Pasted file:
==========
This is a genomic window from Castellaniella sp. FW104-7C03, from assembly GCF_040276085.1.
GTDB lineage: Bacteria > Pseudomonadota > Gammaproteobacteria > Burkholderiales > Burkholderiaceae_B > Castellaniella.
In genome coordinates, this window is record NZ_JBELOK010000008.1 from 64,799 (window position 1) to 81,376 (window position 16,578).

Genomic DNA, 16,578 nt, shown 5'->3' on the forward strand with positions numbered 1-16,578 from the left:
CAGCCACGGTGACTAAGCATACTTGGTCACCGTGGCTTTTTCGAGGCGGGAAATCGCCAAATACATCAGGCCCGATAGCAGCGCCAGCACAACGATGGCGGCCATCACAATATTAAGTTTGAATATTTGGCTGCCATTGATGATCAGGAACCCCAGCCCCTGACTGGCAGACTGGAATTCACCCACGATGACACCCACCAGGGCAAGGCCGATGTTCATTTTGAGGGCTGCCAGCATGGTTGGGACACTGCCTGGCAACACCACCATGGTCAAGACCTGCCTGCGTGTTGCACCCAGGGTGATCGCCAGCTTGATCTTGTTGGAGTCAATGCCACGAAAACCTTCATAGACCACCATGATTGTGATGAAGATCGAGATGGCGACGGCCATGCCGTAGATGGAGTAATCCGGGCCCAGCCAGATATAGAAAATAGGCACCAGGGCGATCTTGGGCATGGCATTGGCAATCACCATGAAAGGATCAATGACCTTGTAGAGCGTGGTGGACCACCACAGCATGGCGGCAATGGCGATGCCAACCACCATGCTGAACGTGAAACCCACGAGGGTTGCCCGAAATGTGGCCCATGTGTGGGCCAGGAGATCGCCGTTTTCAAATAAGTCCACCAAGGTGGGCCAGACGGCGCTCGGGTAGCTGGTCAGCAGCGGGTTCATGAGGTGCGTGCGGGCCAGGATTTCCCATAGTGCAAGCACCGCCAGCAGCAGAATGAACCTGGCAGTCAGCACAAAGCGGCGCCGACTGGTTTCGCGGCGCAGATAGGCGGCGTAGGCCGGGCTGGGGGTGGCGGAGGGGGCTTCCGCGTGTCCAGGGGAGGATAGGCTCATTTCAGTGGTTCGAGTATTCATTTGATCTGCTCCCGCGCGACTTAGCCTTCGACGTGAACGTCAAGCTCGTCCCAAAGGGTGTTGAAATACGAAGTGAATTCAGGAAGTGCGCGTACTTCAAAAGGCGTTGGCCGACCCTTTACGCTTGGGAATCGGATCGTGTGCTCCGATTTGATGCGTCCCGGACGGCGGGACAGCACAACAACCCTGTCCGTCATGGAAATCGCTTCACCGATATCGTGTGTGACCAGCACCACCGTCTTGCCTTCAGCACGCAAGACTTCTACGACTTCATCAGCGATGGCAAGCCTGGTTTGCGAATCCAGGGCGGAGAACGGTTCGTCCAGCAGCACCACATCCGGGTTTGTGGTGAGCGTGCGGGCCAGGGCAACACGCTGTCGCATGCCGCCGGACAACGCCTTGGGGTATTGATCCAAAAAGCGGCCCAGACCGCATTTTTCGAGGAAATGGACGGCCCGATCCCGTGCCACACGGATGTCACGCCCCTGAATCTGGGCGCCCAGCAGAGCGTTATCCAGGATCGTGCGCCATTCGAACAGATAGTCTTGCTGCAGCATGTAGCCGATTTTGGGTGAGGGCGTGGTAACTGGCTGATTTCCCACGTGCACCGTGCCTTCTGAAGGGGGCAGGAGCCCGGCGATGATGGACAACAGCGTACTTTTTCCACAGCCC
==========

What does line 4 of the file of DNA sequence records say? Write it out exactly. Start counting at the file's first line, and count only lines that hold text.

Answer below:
Genomic DNA, 16,578 nt, shown 5'->3' on the forward strand with positions numbered 1-16,578 from the left: